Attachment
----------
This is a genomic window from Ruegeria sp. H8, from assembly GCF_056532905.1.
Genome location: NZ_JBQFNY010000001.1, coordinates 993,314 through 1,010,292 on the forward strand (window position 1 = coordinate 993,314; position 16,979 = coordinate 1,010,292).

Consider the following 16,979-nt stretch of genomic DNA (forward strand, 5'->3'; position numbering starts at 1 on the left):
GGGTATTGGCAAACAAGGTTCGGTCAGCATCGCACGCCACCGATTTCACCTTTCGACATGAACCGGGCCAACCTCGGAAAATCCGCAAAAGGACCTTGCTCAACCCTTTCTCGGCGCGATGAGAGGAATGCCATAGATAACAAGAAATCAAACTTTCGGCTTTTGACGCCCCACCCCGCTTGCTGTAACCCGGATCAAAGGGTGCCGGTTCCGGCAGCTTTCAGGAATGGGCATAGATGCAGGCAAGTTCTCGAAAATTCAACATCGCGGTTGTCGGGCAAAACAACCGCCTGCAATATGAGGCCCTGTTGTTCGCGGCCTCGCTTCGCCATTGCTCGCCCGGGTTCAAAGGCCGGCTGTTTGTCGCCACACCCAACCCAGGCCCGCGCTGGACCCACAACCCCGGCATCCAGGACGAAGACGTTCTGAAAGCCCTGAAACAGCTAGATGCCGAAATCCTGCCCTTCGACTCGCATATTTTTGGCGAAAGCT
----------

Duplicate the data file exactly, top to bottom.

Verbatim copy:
This is a genomic window from Ruegeria sp. H8, from assembly GCF_056532905.1.
Genome location: NZ_JBQFNY010000001.1, coordinates 993,314 through 1,010,292 on the forward strand (window position 1 = coordinate 993,314; position 16,979 = coordinate 1,010,292).

Consider the following 16,979-nt stretch of genomic DNA (forward strand, 5'->3'; position numbering starts at 1 on the left):
GGGTATTGGCAAACAAGGTTCGGTCAGCATCGCACGCCACCGATTTCACCTTTCGACATGAACCGGGCCAACCTCGGAAAATCCGCAAAAGGACCTTGCTCAACCCTTTCTCGGCGCGATGAGAGGAATGCCATAGATAACAAGAAATCAAACTTTCGGCTTTTGACGCCCCACCCCGCTTGCTGTAACCCGGATCAAAGGGTGCCGGTTCCGGCAGCTTTCAGGAATGGGCATAGATGCAGGCAAGTTCTCGAAAATTCAACATCGCGGTTGTCGGGCAAAACAACCGCCTGCAATATGAGGCCCTGTTGTTCGCGGCCTCGCTTCGCCATTGCTCGCCCGGGTTCAAAGGCCGGCTGTTTGTCGCCACACCCAACCCAGGCCCGCGCTGGACCCACAACCCCGGCATCCAGGACGAAGACGTTCTGAAAGCCCTGAAACAGCTAGATGCCGAAATCCTGCCCTTCGACTCGCATATTTTTGGCGAAAGCT